Abstract
Whether it be physical, biological or social processes, complex systems exhibit dynamics that are exceedingly difficult to understand or predict from underlying principles. Here we report a striking correspondence between the excitation dynamics of a laser driven gas of Rydberg atoms and the spreading of diseases, which in turn opens up a controllable platform for studying nonequilibrium dynamics on complex networks. The competition between facilitated excitation and spontaneous decay results in subexponential growth of the excitation number, which is empirically observed in real epidemics. Based on this we develop a quantitative microscopic susceptibleinfectedsusceptible model which links the growth and final excitation density to the dynamics of an emergent heterogeneous network and rare active region effects associated to an extended Griffiths phase. This provides physical insights into the nature of nonequilibrium criticality in driven manybody systems and the mechanisms leading to nonuniversal powerlaws in the dynamics of complex systems.
Introduction
The dynamical behavior of an exceptionally diverse spectrum of realworld systems is governed by critical events and phenomena occurring on vastly different spatial and temporal scales. A disease outbreak, for example, can be very sensitive to the type of disease and the behavior of individuals, yet epidemics generically feature a characteristic time dependence^{1} that emerges from the connections within and between communities^{2,3}. In studying these systems, complex networks provide a crucial layer of abstraction to bridge the behavior of individuals and the macroscopic consequences^{4}. Accordingly, they have found applications not only in biology and the study of epidemics^{2}, but also in informatics^{5}, marketing^{6}, finance^{7}, and traffic flow^{8}. An overarching challenge in these fields is to find general principles governing complex system dynamics and to pinpoint how apparent universal characteristics emerge from the underlying network structure.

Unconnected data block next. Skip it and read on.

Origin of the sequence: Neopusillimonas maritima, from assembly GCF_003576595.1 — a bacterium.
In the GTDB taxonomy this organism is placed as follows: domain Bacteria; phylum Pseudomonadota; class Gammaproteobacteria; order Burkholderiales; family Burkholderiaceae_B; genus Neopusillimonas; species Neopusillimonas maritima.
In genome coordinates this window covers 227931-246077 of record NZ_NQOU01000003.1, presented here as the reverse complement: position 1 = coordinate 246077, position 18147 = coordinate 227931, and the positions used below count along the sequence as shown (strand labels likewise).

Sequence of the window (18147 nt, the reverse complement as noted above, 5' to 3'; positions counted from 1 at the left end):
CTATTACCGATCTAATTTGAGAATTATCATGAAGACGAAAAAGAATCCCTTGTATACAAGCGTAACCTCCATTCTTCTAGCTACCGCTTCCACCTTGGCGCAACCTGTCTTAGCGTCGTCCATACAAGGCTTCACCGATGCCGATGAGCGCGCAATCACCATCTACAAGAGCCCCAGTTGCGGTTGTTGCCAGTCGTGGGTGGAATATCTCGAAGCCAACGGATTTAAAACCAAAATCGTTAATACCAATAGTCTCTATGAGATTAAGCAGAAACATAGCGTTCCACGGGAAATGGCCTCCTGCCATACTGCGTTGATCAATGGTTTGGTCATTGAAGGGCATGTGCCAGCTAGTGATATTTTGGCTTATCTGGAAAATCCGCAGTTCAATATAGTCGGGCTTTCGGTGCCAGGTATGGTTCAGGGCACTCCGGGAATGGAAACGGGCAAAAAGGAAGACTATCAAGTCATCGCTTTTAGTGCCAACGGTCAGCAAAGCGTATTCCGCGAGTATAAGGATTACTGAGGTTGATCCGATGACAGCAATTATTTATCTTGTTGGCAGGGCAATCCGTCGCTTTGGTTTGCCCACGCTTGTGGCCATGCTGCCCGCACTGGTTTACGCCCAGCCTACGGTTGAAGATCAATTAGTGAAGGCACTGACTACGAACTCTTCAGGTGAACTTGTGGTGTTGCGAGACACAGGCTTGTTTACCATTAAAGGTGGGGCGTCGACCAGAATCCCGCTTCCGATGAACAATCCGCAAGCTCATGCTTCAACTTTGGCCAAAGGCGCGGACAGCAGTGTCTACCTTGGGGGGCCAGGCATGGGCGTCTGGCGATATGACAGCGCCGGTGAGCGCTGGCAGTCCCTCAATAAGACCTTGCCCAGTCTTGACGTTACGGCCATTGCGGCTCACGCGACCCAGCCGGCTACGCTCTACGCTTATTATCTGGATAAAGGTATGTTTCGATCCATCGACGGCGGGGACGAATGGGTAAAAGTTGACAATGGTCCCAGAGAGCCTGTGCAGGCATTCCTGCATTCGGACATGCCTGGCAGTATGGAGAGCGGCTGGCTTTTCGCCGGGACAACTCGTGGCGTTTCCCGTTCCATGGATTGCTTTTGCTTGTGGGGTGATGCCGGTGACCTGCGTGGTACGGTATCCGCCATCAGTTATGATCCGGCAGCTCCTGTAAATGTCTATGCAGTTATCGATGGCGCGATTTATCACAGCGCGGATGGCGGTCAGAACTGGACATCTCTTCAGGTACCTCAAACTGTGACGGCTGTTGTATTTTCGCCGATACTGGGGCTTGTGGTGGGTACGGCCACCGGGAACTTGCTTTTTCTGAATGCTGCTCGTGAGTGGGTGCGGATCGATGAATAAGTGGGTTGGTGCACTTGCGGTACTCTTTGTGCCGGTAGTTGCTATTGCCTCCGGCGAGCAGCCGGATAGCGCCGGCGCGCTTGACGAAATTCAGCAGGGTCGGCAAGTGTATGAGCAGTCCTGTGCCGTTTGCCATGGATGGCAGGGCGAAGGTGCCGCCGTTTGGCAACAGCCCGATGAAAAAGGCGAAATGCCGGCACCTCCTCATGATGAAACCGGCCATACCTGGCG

In this work, we address this challenge using a highly controllable complex system that consists of a trapped ultracold atomic gas continuously driven to strongly interacting Rydberg states by an offresonant laser field (Fig. 1). Our main findings include: first, the rapid growth of excitations driven by a competition between microscopic facilitated excitation and decay processes (playing the role of the transmission of an infection and recovery, respectively). The observed dynamics follow a powerlaw time dependence that parallels that which is empirically observed in realworld epidemics, providing a powerful demonstration of universality reaching beyond physics. Second, a full description and interpretation of the experiment in terms of an emergent susceptibleinfectedsusceptible (SIS) network linking the observed macroscopic dynamics to the microscopic physics. Third, the unexpected presence of rare region effects and a dynamical Griffiths phase^{9,10,11} associated with the emergent network structure, which gives rise to critical dynamics over an extended parameter regime and explains the appearance of powerlaw growth and relaxation, but with nonuniversal exponents.